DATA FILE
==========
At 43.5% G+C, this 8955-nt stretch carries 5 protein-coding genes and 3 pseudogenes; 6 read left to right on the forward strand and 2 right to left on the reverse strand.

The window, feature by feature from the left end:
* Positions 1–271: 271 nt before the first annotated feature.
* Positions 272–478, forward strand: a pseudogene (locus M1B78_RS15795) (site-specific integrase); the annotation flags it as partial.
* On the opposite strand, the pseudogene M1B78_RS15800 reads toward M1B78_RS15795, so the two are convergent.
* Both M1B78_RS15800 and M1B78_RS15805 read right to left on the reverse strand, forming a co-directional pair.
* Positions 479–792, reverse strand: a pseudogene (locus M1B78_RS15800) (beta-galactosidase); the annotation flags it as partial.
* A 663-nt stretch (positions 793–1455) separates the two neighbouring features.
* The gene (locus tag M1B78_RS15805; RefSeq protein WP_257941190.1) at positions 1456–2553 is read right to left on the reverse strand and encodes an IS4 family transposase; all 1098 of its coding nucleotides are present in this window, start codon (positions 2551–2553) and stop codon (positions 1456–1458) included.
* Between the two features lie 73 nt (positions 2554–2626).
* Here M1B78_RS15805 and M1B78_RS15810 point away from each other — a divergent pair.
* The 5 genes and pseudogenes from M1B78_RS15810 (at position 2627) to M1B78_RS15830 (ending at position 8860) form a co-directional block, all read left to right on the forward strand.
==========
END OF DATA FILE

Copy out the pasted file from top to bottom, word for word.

At 43.5% G+C, this 8955-nt stretch carries 5 protein-coding genes and 3 pseudogenes; 6 read left to right on the forward strand and 2 right to left on the reverse strand.

The window, feature by feature from the left end:
* Positions 1–271: 271 nt before the first annotated feature.
* Positions 272–478, forward strand: a pseudogene (locus M1B78_RS15795) (site-specific integrase); the annotation flags it as partial.
* On the opposite strand, the pseudogene M1B78_RS15800 reads toward M1B78_RS15795, so the two are convergent.
* Both M1B78_RS15800 and M1B78_RS15805 read right to left on the reverse strand, forming a co-directional pair.
* Positions 479–792, reverse strand: a pseudogene (locus M1B78_RS15800) (beta-galactosidase); the annotation flags it as partial.
* A 663-nt stretch (positions 793–1455) separates the two neighbouring features.
* The gene (locus tag M1B78_RS15805; RefSeq protein WP_257941190.1) at positions 1456–2553 is read right to left on the reverse strand and encodes an IS4 family transposase; all 1098 of its coding nucleotides are present in this window, start codon (positions 2551–2553) and stop codon (positions 1456–1458) included.
* Between the two features lie 73 nt (positions 2554–2626).
* Here M1B78_RS15805 and M1B78_RS15810 point away from each other — a divergent pair.
* The 5 genes and pseudogenes from M1B78_RS15810 (at position 2627) to M1B78_RS15830 (ending at position 8860) form a co-directional block, all read left to right on the forward strand.